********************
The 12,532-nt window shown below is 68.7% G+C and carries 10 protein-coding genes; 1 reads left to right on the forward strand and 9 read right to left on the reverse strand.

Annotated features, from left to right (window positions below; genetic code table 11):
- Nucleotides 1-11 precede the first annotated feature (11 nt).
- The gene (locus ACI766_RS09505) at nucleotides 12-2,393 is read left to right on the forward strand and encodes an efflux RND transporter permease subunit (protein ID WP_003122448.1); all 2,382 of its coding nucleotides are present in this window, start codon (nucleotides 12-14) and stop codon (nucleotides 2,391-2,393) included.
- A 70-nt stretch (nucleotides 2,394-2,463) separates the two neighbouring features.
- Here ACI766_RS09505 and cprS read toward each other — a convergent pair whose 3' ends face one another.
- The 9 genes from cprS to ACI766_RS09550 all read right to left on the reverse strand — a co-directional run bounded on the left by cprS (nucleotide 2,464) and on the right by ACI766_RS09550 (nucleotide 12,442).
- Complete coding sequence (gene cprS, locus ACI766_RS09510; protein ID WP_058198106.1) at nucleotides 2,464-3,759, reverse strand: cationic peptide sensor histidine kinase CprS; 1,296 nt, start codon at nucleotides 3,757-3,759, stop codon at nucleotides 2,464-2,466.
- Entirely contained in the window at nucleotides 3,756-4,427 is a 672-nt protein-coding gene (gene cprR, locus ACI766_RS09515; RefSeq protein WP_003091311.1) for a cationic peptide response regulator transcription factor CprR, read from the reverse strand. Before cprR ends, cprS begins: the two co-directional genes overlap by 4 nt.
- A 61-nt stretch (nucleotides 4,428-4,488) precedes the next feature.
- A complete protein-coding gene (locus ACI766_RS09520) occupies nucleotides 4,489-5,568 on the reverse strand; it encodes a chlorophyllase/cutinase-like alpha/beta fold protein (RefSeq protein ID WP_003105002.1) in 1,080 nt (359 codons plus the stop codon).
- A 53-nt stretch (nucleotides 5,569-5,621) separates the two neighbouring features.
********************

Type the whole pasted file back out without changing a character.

The 12,532-nt window shown below is 68.7% G+C and carries 10 protein-coding genes; 1 reads left to right on the forward strand and 9 read right to left on the reverse strand.

Annotated features, from left to right (window positions below; genetic code table 11):
- Nucleotides 1-11 precede the first annotated feature (11 nt).
- The gene (locus ACI766_RS09505) at nucleotides 12-2,393 is read left to right on the forward strand and encodes an efflux RND transporter permease subunit (protein ID WP_003122448.1); all 2,382 of its coding nucleotides are present in this window, start codon (nucleotides 12-14) and stop codon (nucleotides 2,391-2,393) included.
- A 70-nt stretch (nucleotides 2,394-2,463) separates the two neighbouring features.
- Here ACI766_RS09505 and cprS read toward each other — a convergent pair whose 3' ends face one another.
- The 9 genes from cprS to ACI766_RS09550 all read right to left on the reverse strand — a co-directional run bounded on the left by cprS (nucleotide 2,464) and on the right by ACI766_RS09550 (nucleotide 12,442).
- Complete coding sequence (gene cprS, locus ACI766_RS09510; protein ID WP_058198106.1) at nucleotides 2,464-3,759, reverse strand: cationic peptide sensor histidine kinase CprS; 1,296 nt, start codon at nucleotides 3,757-3,759, stop codon at nucleotides 2,464-2,466.
- Entirely contained in the window at nucleotides 3,756-4,427 is a 672-nt protein-coding gene (gene cprR, locus ACI766_RS09515; RefSeq protein WP_003091311.1) for a cationic peptide response regulator transcription factor CprR, read from the reverse strand. Before cprR ends, cprS begins: the two co-directional genes overlap by 4 nt.
- A 61-nt stretch (nucleotides 4,428-4,488) precedes the next feature.
- A complete protein-coding gene (locus ACI766_RS09520) occupies nucleotides 4,489-5,568 on the reverse strand; it encodes a chlorophyllase/cutinase-like alpha/beta fold protein (RefSeq protein ID WP_003105002.1) in 1,080 nt (359 codons plus the stop codon).
- A 53-nt stretch (nucleotides 5,569-5,621) separates the two neighbouring features.